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The Changing Role of the CIO – It’s not just a bureaucratic blackhole

10 years ago the role of the Chief Information Officer was radically different than it is today. Consider this, in 2013 the federal government will spend more than $80 billion on IT. And in the last 8 years they’ve spent more than $500 billion. The CIO must now oversee the most complex business organization on the planet. That’s no easy task. So how do they do it effectively? And is the role going to continue to evolve?

Anthony Robbins is the Vice President for Federal at Brocade. He told Chris Dorobek on the DorobekINSIDER program that 10 years ago the role of the CIO was much more bureaucratic in nature.

“There was a time when the role of the CIO was a lot less technical. The requirements and authority was less prominent so there was a lesser view of the job. That has changed. These days there is more appreciation for how technology can evolve the business of government. There are a lot of things that are converging that make the role of the CIO one of the most important roles in government,” said Robbins.

Legacy Systems Vs. Strategic Planning

“In large parts of the government the CIO gets pulled in two directions; maintaining business as usual and the ability to plan strategically for the future. Studies show that up to 70% of IT budgets go to legacy systems. There is the added fact that there is so much uncertainty surrounding the budget process right now with continuing resolutions, sequestration and political dynamics that it creates a challenging environment for CIOs to figure out how to fund innovation.”

Power of the Purse

“When Roger Baker was the CIO at the Department of Veterans Affairs he had a different level of authority than most the average CIO in government. He had budget authority. For most CIOs budget authority is not owned by them, so the conundrum of how you change from that space is a very real challenge.”

How CIOs Have to operate:

  • Change by Influence: “If you don’t have the power of the purse and lack budgetary control then you have to change by influence. You have to build consensus to get people to move to a new platform or program and that takes a lot of time. When you add in that leadership changes every couple of years in government, you can easily understand why transforming an organization is hard and can take a long time.”
  • The ability to lead change. “In commercial companies if you have a crisis of some sort, they will go outside and acquire talent that’s world class at solving the crisis. You have to acquire talent that is highly paid, skilled and effective at leading such change. The could be an issue or an opportunity for the federal government.”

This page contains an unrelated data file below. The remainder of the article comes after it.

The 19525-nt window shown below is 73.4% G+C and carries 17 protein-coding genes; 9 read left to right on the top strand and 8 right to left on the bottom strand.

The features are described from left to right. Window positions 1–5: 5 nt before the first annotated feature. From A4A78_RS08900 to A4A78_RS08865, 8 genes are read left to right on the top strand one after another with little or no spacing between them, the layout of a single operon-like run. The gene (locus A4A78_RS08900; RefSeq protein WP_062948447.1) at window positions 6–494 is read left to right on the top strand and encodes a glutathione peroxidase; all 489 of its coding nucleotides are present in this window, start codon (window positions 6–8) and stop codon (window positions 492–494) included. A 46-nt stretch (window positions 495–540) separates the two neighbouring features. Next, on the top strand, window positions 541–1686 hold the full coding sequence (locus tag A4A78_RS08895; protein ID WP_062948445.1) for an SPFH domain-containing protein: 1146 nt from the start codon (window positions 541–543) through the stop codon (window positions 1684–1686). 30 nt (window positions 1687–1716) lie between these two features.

• Technical competencies. “CIOs today need to be as technical competencies and their staff need to have the skills to lead change and innovation that must occur to modernize IT in the federal government.”

“I have said for a long time the federal government doesn’t have a problem with funding with respect to how much money they spend on IT but because of the complexity of the federal government the lack of budget authority and the antiquated acquisition system, there are very real challenges, so it take special leadership to show real progress.”

Clinger Cohen Act

Despite the Clinger Cohen Act, Senator Tom Carper says agency CIO’s are still not seen as the key leaders at agencies on IT. “There is no doubt that it is a problem, there are lots of reports out there that show how much money is spent on IT and what the success rate is of large programs.”

Private vs. Public Sector

“In the commercial space the CIO plays a huge role at bringing innovation into the enterprise. The tolerance of risk has to go up. Fear can be a roadblock for change. But in reality R&D and enterprise platforms to the cloud. To the extent that our federal government doesn’t go there rapidly the cost of today’s infrastructure is only going to increase. We’ve been advocating putting a circle around your three biggest concerns and figure out how to deal with it.”

Robbins’ To Do List for CIOs

  1. Get your enterprise cloud ready faster. Moving email to the cloud isn’t really a big or bold step. That was done in the commercial marketplace years ago.
  2. Get real on data center consolidation. There should be far less than 500 data centers supporting the federal government. The current track of the plan isn’t nearly as agressive as it should be.
  3. Get on platforms of open standards.
  4. Just do it. Do what the rest of the world has been doing for decades.

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